And Jesus said: “The kingdom of God is inside you, and all around you, not in mansions of wood and stone. Split a piece of wood … and I am there, lift a stone … and you will find me there.”
~Gospel of Thomas, 77
Here is me with our beautiful lily of the valley blooms, wishing you Happy Orthodox Easter!
May the church within our hearts and sacredness of family and home always be lit and warmed by the hearth fires of love! May this love then be embodied by our lips, hands and every day gestures!
As I was taking my morning walk today, I passed by a house where a woman in her late 70s was standing in the driveway and asked if I could please help her – because the top of her convertible car wasn’t closing. “Yes, of course I’ll help you,” I smiled, “though I don’t have much strength.” “Neither do I,” she smiled back, “but together we’ll do it.” And there we were – me and all my 45 kilograms climbed up to push the top down, and she – inside the car to make it work from underneath. And we did it!
There is a beautiful tradition in the Christian Orthodox church for Easter about the Holy Fire. The Holy Fire is a miracle said to take place every year at Jerusalem’s Church of the Holy Sepulchre on Great Saturday, just one day before Orthodox Christians celebrate Easter. During the miracle, it is thought that a beam of blue light emanates from the tomb of Jesus, creating a fiery pillar from which candles are ignited – and priests from around the world light their own candles from it, which they then bring into their countries.
And so on Great Saturdays the churches remain dark until midnight, when the pope would light a candle from the sacred holy flame. The little moment of silence and darkness before midnight is us as human beings to self-reflect and come into the humility that this life we’re given is actually a great gift – and that heaven is found within. Then at midnight, all people in the church and the towns and villages would pass to light their own candles and bring them home. In the old days this was also practically helpful for the people who would light their houses and cook with the flames; but even today, the deeper spiritual meaning of this is to bring this light within us – within the church that is our heart – and to light our world with inner flames of love and clarity. These are the flames that matter – the light inside of us – our inner wise lantern. Faith is not found in man made structures or images, in churches, temples and cathedrals, neither is it found in books, it is inside of us. This is why Jesus Christ always points to the heart.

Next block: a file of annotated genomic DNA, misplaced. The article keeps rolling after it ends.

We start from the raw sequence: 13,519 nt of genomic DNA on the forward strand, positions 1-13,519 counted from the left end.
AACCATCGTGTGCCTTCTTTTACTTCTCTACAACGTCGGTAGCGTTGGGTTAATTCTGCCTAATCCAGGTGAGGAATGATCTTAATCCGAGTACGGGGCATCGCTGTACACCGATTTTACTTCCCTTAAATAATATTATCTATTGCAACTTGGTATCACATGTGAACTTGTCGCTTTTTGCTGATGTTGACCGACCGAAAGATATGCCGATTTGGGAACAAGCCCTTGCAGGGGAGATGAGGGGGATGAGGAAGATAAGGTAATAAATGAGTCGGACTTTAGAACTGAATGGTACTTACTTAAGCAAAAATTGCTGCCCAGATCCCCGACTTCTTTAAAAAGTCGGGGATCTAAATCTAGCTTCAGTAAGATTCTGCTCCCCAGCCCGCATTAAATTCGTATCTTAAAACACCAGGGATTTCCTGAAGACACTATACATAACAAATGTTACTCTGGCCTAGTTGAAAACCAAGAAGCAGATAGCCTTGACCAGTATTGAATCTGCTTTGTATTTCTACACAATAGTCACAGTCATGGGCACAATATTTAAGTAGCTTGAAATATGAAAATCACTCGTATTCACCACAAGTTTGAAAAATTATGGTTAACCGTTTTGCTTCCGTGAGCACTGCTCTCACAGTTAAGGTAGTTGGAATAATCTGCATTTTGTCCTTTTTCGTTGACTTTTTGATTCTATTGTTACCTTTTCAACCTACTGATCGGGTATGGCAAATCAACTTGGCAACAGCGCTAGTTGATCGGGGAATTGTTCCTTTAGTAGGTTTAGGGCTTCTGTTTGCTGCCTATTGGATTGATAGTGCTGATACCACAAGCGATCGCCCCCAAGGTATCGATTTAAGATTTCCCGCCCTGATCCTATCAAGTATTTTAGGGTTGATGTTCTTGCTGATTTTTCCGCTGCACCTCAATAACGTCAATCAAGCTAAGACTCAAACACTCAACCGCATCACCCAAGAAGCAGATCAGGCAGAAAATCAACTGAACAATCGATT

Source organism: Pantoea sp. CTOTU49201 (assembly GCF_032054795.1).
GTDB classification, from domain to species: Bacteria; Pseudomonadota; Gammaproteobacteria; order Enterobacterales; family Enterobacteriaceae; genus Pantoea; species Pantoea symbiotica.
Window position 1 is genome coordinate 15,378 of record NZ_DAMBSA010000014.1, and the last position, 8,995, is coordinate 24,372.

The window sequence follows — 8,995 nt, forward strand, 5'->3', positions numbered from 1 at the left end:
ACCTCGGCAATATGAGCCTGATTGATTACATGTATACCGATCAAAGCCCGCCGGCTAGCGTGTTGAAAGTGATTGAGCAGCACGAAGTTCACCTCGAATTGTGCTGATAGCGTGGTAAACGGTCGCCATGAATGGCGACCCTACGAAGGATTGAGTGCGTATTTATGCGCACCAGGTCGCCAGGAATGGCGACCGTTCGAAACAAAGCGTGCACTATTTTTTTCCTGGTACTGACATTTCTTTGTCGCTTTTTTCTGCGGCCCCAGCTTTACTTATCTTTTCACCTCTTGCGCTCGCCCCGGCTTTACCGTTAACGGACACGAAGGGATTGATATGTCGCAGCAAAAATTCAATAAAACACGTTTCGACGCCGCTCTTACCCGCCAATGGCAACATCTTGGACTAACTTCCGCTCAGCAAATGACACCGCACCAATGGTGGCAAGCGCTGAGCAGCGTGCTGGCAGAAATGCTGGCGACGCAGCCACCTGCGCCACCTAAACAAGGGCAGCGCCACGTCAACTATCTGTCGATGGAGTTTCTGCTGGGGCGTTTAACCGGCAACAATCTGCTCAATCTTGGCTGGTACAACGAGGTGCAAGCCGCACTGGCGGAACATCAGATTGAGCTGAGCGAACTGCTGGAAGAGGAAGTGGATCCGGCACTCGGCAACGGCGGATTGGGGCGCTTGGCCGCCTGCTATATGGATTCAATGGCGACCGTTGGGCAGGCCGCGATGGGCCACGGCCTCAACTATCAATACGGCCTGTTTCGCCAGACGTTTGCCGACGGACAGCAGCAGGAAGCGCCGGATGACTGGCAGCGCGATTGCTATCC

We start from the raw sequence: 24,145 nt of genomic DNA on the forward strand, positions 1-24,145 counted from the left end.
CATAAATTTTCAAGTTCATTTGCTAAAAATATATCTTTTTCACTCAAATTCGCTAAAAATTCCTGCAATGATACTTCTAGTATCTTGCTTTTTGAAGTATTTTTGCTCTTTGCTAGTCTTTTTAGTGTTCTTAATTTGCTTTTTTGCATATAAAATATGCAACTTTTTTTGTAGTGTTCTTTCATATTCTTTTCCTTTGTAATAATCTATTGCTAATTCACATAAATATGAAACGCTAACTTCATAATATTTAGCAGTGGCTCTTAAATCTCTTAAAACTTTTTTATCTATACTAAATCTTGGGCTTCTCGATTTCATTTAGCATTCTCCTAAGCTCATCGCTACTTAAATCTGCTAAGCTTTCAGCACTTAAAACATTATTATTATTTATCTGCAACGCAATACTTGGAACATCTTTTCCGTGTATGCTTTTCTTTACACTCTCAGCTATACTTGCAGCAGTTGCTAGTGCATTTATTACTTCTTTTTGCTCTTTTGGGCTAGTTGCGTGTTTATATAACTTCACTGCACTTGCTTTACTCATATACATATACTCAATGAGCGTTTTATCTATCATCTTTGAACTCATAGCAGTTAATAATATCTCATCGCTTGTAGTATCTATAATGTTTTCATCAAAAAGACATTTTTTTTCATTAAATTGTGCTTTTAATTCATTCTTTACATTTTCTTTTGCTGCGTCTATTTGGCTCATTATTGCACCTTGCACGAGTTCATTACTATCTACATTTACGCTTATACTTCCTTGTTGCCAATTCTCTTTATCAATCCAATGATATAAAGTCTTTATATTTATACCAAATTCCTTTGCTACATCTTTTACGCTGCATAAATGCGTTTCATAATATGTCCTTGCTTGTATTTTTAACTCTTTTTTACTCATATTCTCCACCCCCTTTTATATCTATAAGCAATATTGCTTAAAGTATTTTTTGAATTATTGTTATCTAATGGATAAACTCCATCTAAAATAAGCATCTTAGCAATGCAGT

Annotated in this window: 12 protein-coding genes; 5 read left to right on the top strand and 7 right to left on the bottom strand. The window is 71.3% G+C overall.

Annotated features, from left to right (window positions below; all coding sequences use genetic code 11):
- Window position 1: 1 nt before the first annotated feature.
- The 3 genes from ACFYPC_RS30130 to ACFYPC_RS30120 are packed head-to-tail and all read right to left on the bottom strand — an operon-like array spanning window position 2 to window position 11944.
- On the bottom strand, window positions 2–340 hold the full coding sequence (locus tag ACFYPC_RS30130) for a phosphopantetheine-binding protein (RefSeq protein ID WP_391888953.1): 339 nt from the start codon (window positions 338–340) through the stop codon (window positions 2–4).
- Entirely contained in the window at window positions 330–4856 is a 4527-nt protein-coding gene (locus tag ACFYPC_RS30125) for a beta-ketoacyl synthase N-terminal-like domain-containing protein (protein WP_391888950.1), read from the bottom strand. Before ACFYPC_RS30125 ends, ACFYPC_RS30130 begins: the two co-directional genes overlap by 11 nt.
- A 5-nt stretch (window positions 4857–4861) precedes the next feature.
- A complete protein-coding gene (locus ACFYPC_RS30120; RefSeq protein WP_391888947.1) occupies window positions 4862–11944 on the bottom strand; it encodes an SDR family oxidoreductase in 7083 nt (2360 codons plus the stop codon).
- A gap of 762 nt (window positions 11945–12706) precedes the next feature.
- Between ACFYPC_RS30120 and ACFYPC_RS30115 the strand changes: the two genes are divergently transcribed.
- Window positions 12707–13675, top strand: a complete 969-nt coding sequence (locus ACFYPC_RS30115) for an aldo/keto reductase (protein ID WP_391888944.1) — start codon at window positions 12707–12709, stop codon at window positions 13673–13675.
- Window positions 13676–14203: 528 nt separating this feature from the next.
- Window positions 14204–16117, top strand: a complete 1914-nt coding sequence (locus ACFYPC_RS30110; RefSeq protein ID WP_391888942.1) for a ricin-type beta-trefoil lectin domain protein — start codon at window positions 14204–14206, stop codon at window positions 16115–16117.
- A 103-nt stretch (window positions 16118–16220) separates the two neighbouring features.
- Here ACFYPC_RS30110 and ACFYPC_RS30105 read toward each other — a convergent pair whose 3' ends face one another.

And where is heaven?
And the disciples said to Jesus: “Tell us what the kingdom of heaven is like!”
He said to them: “It is like a mustard seed, the smallest of all seeds on Earth, a single grain of mustard seed. But when it falls on cultivated soil, and is sowed and nurtured by the woman’s loving hands, it becomes a branch, and it becomes shelter for the birds of the sky.”
~Gospel of Thomas, 20
Heaven is your love.
Love is a seed of God, which then grows inside of us to become a church, a shelter, a home, loving hands for all others to hold and be held.
Heaven can be your home, your relationship, your body within which you live each day and nurture its inner emotional and spiritual wildlands. Heaven can be larger too, outside of you, when we have the eyes to see it and the loving hands to build it, and the loving words to speak it, and the loving gestures through which our love will shape. Sometimes heaven is the simple of just knowing someone – because they helped you love more, be kinder, more open, more generous, more tender, and so the seed of love within you was nurtured to blossom.
It’s the little things that can become the big stories, love stories, life stories – and this little seed of heaven is there for you inside you right now even if you think it isn’t because it’s small and you perhaps cannot feel it nor see it nor hear it but it is still there I promise you. And it’s quiet yes, but God is often quiet – and his light is like the wings of a butterfly. It’s not a big bright light on a world stage – it is the light touch of love, gentleness, laughter and compassion. Soft and light, with a patience and kindness of rhythm, and almost invisible, like the wings of a butterfly that graced your shoulder or strand of hair.